Playing sports during the middle of a global pandemic has been challenging.

But one method, so far, has yielded the most success: bringing teams together in one location and playing in a "bubble."

The NHL did it in Edmonton and Toronto. The NBA and Major League Soccer pulled it off in the Orlando area. The U.S. Open tennis tournament did it in New York City. And now, Major League Baseball is discussing moving to a bubble for the playoffs.

Not surprisingly, the bubble or "hub city" concept has trickled down to the college level.

The college basketball world began discussing models last month, and now college hockey officials are exploring the idea, too.

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The National Collegiate Hockey Conference has discussed numerous options for kicking off the 2020-21 season, and one of them involves bringing all eight member schools to one location and reeling off a number of games between Thanksgiving and Christmas.

"Those types of concepts are generally being discussed," said NCHC commissioner Josh Fenton, who announced last week the league's intent to start on or after Nov. 20. "Those are being discussed because it gives you an opportunity to control variables that aren't controlled in a normal scheduled travel environment. We know the success the NBA had, the NHL has had. If you're able to control some variables, it does give you an opportunity.

"We're considering any and all options."

While the idea is still in a preliminary stage, there's quite a bit of momentum behind exploring it in depth.

Bringing teams to one site could allow the league to streamline consistent testing and safety procedures. The timing would coincide with winter break, when most students are not on campuses, and the risk for coronavirus transmission decreases.

The idea could be viable financially, too.

The pandemic has put colleges across the country in difficult financial shape, and that will be exacerbated in athletic departments without much, if any, ticket revenue this season. Going to a hub city would allow NCHC schools to make one road trip and knock out several games against longer-distance opponents.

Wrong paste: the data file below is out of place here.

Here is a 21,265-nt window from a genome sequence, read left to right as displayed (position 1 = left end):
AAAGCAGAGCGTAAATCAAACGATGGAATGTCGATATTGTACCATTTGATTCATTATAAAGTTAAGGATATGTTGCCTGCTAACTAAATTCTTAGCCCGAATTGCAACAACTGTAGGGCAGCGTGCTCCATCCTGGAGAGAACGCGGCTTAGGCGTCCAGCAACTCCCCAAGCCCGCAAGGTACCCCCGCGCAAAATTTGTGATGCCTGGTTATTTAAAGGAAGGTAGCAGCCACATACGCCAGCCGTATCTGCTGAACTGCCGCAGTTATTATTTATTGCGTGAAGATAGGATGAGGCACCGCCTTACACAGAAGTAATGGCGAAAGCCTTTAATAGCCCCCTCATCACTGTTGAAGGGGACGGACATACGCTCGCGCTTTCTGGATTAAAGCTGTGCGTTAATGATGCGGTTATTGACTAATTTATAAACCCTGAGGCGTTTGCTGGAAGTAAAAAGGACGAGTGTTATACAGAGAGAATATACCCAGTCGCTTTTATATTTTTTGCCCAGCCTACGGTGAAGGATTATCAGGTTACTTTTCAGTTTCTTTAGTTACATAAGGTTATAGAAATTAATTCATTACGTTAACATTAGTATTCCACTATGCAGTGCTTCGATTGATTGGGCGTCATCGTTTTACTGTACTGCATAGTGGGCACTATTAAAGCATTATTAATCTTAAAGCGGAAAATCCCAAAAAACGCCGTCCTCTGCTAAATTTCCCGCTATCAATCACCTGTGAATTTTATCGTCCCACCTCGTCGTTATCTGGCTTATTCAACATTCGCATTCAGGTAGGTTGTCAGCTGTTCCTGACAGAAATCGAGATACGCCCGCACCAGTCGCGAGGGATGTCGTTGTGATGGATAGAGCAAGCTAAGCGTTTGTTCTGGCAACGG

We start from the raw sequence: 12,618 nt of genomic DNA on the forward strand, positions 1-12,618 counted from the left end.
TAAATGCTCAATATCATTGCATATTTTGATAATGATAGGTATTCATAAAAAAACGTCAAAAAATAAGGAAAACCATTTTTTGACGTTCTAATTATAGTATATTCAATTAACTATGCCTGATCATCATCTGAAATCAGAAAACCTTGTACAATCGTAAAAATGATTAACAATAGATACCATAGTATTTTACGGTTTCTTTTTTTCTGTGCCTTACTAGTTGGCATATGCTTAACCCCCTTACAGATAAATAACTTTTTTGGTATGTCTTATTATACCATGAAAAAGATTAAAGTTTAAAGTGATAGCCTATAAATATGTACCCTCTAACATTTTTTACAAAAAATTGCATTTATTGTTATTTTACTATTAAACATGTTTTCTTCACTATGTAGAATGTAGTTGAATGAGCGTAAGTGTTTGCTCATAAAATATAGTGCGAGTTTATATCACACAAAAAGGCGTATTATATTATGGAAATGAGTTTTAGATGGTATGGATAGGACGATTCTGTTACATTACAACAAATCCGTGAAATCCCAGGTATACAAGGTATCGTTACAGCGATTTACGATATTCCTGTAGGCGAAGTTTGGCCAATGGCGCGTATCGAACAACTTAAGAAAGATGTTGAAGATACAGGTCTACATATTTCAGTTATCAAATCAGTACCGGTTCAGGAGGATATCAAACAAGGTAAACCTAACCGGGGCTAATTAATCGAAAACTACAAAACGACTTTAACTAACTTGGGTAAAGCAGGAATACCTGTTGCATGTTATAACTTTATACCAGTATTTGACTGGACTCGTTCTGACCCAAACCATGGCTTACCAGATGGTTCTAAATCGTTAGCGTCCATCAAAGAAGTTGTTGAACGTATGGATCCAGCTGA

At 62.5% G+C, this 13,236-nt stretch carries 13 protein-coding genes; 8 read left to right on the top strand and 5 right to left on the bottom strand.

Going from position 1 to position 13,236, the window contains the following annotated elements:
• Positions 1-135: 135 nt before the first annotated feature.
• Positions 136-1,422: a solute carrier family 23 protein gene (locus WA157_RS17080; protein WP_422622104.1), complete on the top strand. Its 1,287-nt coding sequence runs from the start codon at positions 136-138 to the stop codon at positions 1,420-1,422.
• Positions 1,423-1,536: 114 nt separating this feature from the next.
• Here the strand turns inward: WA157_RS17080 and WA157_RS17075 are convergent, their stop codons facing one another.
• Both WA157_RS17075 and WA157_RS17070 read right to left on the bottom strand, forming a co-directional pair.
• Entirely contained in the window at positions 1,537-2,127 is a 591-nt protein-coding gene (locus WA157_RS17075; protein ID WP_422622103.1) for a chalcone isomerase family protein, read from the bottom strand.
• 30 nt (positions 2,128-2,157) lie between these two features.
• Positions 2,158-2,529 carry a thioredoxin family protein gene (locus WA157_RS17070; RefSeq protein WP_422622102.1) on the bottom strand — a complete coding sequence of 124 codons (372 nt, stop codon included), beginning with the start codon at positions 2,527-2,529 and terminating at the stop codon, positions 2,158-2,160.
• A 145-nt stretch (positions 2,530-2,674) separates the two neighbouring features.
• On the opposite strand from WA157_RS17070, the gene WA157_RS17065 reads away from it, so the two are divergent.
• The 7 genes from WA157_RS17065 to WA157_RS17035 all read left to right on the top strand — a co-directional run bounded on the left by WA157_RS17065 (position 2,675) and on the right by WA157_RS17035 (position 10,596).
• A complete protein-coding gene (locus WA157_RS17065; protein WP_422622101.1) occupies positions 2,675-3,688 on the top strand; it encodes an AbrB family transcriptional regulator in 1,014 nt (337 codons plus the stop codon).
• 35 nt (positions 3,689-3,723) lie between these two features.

Fenton acknowledged there are still plenty of challenges with the idea of a hub city, including the fact that hockey players may still have class requirements and finals to take after Thanksgiving.

"We have to be cognizant that we have academic calendars," Fenton said. "Although classes, for the most part, are moving online, the academic calendar is vitally important when we talk about schedules and about grouping concepts."

If the league continues to pursue the idea, it needs to pick a city, find a scheduling model, select the exact number of games each team will play, set the length of time they'll spend in the hub city and, most important, it needs to have health, testing and safety procedures set up.

Would Grand Forks be a viable option?

When the NHL settled on a hub city or bubble option to hold the Stanley Cup Playoffs, Sportsnet's Elliotte Friedman reported that Grand Forks was discussed as an option.

The NHL didn't end up coming to Grand Forks, of course.

But all the reasons why Grand Forks was even mentioned in the first place still exist and would make it an extremely strong candidate if the NCHC goes to a hub city model.

Ralph Engelstad Arena has previously hosted two high-profile hockey tournaments housing 10 teams at once -- the 2004-05 World Junior Championship and the 2016 World Under-18 Championship. The arena has the physical capacity to give each NCHC squad its own locker room for the duration of the event and arena officials have the knowledge of how to pull off large-scale events.

There are other logistical advantages with Ralph Engelstad Arena.

Its two ice sheets make it easy to schedule daily practices and games for a large number of teams, and it employs a full-time kitchen staff that would allow teams to have pre-game and postgame meals inside the arena.

Buses are able to pull into the basement of the arena, which would help teams minimize contact with outsiders.

If the hub city format is selected, the expectation is that games will be streamed on for fans. All NCHC arenas are equipped for that, but there's potential for Midco Sports Network, UND's TV partner, to produce all games if the hub city concept wins out and Grand Forks is picked as the site.

Getting a season started

No college hockey games have been played since last season abruptly ended March 12 due to the coronavirus outbreak.

Since then, officials have been exploring different ideas of how to re-start the sport.

Western-based leagues like the NCHC, Big Ten and Western Collegiate Hockey Association have bigger challenges because of the distance between member institutions. The NCHC, featuring Western Michigan (Kalamazoo, Mich.), Miami (Oxford, Ohio), Minnesota Duluth, St. Cloud State, UND, Omaha, Colorado College (Colorado Springs, Colo.) and Denver, spans three time zones.

The Eastern-based leagues like Hockey East, the ECAC and Atlantic Hockey are able to plan for day trips.

Commissioners across the six conferences have been in frequent contact during this summer and fall, holding conference calls at least once a week. Intent on aligning college hockey season with college basketball season, hockey officials also have been in contact with their basketball counterparts.

"I think the collective work of those in college hockey gives us the best opportunity to have a season that we all want to have for our student-athletes," Fenton said.